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Champagne’s not popping like it used to as market buzz turns flat – National

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Champagne sales and exports are expected to fall this year, pressured by inflation and a return to a more normal rhythm after record sales in the past two years due to the lifting of pandemic-related curbs, producers said on Wednesday.

Sales are expected to reach around 314 million bottles in 2023, French industry group Comite Champagne (Champagne Committee) said in a statement. That compared with 326 million sold in 2022.

In the first half of the year shipments represented 125.8 million bottles, down 4.7 per cent from the same period of 2022, it said. Exports stood at 77.7 million bottles, down 3.7 per cent, while France recorded a drop of 6.3 per cent with 48.1 million bottles.

“The fall in shipments, for France, is attributed to inflation,” a Comite Champagne spokesperson told Reuters.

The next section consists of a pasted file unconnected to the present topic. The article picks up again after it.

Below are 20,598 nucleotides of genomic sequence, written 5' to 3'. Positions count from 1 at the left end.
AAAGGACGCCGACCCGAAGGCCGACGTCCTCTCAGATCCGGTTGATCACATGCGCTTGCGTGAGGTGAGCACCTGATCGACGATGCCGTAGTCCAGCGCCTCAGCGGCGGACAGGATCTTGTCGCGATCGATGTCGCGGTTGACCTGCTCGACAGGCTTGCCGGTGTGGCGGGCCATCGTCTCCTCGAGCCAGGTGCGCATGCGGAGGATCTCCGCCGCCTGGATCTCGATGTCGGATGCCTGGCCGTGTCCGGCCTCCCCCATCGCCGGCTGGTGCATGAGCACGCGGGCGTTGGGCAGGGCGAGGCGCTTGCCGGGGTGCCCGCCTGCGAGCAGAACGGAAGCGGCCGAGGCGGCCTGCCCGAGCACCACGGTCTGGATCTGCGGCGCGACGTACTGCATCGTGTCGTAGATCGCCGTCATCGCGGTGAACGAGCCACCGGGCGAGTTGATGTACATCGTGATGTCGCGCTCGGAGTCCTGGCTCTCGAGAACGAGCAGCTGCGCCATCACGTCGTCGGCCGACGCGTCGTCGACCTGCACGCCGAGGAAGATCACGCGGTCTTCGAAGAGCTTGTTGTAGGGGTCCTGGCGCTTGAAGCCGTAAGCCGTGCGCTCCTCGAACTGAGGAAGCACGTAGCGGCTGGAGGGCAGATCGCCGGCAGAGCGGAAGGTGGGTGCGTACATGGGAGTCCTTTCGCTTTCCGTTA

“For export, it is difficult to say because the comparisons are for the year 2022, which was a year when exports were very high in the first half. We rather think that after the post-COVID ‘party’, the situation becomes more normal,” she added.

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How to saber a bottle of champagne


Champagne producers expect sales to remain around the same level in the next three years, at an average 315 million bottles, she said.

The 2023 harvest in Champagne was on a good track with little frost and hail damage, contained mildew and well-formed bunches but soil water recharge could be of concern.

Harvesting was expected to begin in the first 10 days of September.

The Comite Champagne set a maximum yield of grapes that can be harvested on the total 33,700 hectares (83,275 acres) devoted to Champagne wine at 11,400 kg per hectare, down from 12,000 kg/ha in 2022.

The output cap is meant to limit the volume of Champagne put on the market.


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